Many dolphins in the vicinity of BP spill ‘not expected to survive’ – study
A team of government and academic researchers, veterinarian, biologists, and wildlife epidemiologists examined 32 dolphins in August 2011, one year after the largest oil spill in US history wiped out a swathe of the natural life in the Gulf.
The results, published Wednesday in the journal Environmental Science and Technology, found that nearly half of that 32 were found to be in “guarded or worse” condition according to the conditions spelled out by the National Oceanic and Atmospheric Administration (NOAA). A quarter of the dolphins were underweight and 17 percent were in grave enough condition that they were “not expected to survive.”
The most common problems were lung damage and low levels of adrenal stress-response hormones, a symptom that could hurt their fight-or-flight instincts.
“I’ve never seen such a high prevalence of very sick animals – and with unusual conditions such as the adrenal hormone abnormalities,” lead author Dr. Lori Schwacke wrote in a NOAA press release.
Comparing the test group with a control group located in a region of Florida not affected by the oil spill, the researchers found that the Gulf dolphins had symptoms very similar to those exhibited by mammals in lab studies examining oil exposure.
“The creased cortisol [hormone] response is something fairly unusual but has been reported from experimental studies of mink exposed to fuel oil,” the report stated. “The respiratory issues are also consistent with experimental studies in animals and clinical reports of people exposed to petroleum hydrocarbons.”
This research has already been called the strongest link between the oil spill and the impact on the multitudes of sick dolphins.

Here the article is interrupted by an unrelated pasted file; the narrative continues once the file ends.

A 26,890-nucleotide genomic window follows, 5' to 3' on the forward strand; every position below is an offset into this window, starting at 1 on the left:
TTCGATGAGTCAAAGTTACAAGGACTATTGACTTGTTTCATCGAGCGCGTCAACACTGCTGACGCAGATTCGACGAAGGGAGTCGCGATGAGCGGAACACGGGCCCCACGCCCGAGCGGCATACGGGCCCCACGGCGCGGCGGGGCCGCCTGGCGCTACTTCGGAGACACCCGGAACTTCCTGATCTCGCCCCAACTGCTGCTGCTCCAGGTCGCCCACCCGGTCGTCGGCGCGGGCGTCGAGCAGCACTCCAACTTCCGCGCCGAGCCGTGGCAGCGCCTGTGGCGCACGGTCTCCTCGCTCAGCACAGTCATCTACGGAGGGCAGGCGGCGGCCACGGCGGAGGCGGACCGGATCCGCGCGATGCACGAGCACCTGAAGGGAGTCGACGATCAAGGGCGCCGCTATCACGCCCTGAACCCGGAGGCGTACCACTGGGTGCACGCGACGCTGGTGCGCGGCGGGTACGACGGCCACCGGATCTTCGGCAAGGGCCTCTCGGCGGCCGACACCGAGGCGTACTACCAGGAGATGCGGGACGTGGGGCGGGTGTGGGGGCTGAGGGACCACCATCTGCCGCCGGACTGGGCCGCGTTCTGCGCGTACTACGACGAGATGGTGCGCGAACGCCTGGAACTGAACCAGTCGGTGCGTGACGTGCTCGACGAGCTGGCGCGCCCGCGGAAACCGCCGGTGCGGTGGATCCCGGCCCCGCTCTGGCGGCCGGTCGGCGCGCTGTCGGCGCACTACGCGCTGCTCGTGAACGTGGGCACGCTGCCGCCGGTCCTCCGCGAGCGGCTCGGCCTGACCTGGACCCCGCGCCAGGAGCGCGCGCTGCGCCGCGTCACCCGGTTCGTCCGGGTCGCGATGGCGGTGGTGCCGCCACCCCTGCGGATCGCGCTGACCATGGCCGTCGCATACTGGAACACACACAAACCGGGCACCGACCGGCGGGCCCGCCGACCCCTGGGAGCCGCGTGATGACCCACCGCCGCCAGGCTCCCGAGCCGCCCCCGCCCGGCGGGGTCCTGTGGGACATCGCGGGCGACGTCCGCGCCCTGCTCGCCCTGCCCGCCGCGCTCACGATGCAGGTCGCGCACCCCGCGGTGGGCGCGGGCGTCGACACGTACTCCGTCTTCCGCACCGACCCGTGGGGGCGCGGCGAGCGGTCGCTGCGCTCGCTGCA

BP paid for the study but has disputed its finding, with a spokesman telling the Wall Street Journal that NOAA “still hasn’t provided BP with any data demonstrating that the alleged poor health of any dolphins was caused by oil exposure.”
The researchers did acknowledge that a large mortality event has been taking place in the region in question since February 2010, before the oil spill. At least 1,050 marine animals, including dolphins, appear to have intentionally stranded themselves on beaches in and near Barataria Bay.
The study authors wrote that they “cannot dismiss the possibility that other pre-existing environmental stressors made this population particularly vulnerable to effects from the oil spill.”
The results were published on the same day a federal jury found an engineer guilty on one count of obstructing justice in connection with the spill. Kurt Mix, a 52-year-old former BP employee, was charged with two counts of obstruction of justice for deleting hundreds of emails he exchanged with a supervisor in the weeks after the spill.
Mix was a member of the crew given the responsibility to stop the Macondo well from leaking, but he now faces up to 20 years in prison and a $250,000 fine.